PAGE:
After the success of the MDGs, Prof Sachs has started focusing more on sustainable development and has helped the UN frame Sustainable Development Goals (SDGs)—a set of 17 goals, which, among others, aims to eradicate world poverty and hunger by 2030.

Nepal, along with 192 other UN members, has adopted the SDGs.

Sustainable development, according to Prof Sachs, is a coherent idea that holds firmly that economic growth can and should be fair, inclusive, and environmentally sustainable.
This means the practice of tracking the growth of gross domestic product (GDP) has to be superseded by a more complex set of objectives that include the fairness of the distribution of GDP, social inclusion and environmental sustainability, Prof Sachs, who arrived in Nepal on Saturday, told a public lecture on ‘Sustainable Development in an Uncertain World’ organised by the National Planning Commission on Sunday.

For Nepal’s sustainable economic development, the country, according to Prof Sachs, must focus on SDG Number 4. This goal, among others, calls for early childhood education for every child.

“We’ve recognised that tradition of enrolling 6- or 7-year-old in kindergarten or Grade 1 is not sufficient because the brain develops critically at age 3, 4 and 5. So, there’s a worldwide move for early childhood education,” Prof Sachs told the lecture attended by around 250 people, including government officials, academia, businesspersons, and foreign diplomats, adding, “This SDG is very important for this country, as it also makes it mandatory for every child to complete secondary education, which is crucial to get a job that keeps people out of poverty.”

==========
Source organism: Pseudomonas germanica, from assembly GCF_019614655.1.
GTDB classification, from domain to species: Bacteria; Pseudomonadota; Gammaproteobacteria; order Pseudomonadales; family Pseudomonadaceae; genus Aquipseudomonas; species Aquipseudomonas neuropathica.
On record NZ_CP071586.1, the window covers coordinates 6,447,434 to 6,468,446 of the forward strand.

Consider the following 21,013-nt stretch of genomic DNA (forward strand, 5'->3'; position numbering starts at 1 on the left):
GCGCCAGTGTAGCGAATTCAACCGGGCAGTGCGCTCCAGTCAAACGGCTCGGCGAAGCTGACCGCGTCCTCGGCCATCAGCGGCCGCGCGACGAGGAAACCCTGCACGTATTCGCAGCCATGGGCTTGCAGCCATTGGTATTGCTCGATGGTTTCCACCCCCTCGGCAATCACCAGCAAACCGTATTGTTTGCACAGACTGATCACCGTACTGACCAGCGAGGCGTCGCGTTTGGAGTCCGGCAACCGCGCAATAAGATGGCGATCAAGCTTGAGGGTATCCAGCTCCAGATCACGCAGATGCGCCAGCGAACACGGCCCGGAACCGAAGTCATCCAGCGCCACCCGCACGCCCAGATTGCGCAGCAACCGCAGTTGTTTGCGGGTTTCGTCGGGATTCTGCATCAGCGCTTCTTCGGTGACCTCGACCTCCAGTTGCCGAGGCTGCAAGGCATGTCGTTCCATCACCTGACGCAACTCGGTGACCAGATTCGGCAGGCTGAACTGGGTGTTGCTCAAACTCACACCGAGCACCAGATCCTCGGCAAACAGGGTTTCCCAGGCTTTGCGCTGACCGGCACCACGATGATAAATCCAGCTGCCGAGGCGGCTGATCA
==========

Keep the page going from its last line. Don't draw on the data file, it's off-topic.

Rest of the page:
Prof Sachs has always said quality education, healthcare services and social security form a bedrock for sustainable development. But alongside development of the social sector, Nepal should also focus on development of physical infrastructure, especially hydroelectric power projects, he said. “Hydroelectric is a strategic asset for Nepal and it can meet the energy needs not only of Nepal, but India and Bangladesh as well.”

Nepal, according to Prof Sachs, must make key investments in areas like hydropower not only for its “economic future” but also “for the safety of this country”.

“Nepal is not just sitting by itself but sitting in between two giants…. So, get your political act together…and get the politicians to understand that endless squabbling is not safe for this country,” he told the lecture moderated by NPC member Swarnim Wagle. “Nepal must grow rapidly alongside neighbours for the sake of national security as well.”

To help Nepal harness hydroelectric potential, Prof Sachs has pledged to help the country tap the private capital markets “so that the low long-term interest rates can be used to finance infrastructure” in Nepal.

“But it would be Nepal’s responsibility to propose [shovel-ready] projects rather than those that are only on papers, because without real projects, it’s all talk,” said Prof Sachs, who left Nepal late Sunday evening.

By Rupak D Sharma